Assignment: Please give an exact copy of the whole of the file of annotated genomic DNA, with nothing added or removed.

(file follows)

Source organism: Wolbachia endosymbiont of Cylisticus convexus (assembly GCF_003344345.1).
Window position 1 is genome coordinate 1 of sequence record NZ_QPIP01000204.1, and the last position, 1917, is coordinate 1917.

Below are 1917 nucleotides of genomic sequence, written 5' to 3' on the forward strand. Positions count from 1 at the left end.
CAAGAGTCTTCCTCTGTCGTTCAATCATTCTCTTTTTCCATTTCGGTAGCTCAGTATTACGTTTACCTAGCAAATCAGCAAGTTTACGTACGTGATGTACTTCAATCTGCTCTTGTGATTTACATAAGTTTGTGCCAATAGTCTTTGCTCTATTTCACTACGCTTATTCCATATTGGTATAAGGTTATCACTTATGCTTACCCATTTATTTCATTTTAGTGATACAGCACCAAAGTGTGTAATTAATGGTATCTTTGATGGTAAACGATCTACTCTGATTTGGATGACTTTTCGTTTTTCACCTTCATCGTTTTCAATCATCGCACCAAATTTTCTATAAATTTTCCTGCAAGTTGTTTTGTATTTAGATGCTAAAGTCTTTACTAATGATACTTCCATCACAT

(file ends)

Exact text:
Source organism: Wolbachia endosymbiont of Cylisticus convexus (assembly GCF_003344345.1).
Window position 1 is genome coordinate 1 of sequence record NZ_QPIP01000204.1, and the last position, 1917, is coordinate 1917.

Below are 1917 nucleotides of genomic sequence, written 5' to 3' on the forward strand. Positions count from 1 at the left end.
CAAGAGTCTTCCTCTGTCGTTCAATCATTCTCTTTTTCCATTTCGGTAGCTCAGTATTACGTTTACCTAGCAAATCAGCAAGTTTACGTACGTGATGTACTTCAATCTGCTCTTGTGATTTACATAAGTTTGTGCCAATAGTCTTTGCTCTATTTCACTACGCTTATTCCATATTGGTATAAGGTTATCACTTATGCTTACCCATTTATTTCATTTTAGTGATACAGCACCAAAGTGTGTAATTAATGGTATCTTTGATGGTAAACGATCTACTCTGATTTGGATGACTTTTCGTTTTTCACCTTCATCGTTTTCAATCATCGCACCAAATTTTCTATAAATTTTCCTGCAAGTTGTTTTGTATTTAGATGCTAAAGTCTTTACTAATGATACTTCCATCACAT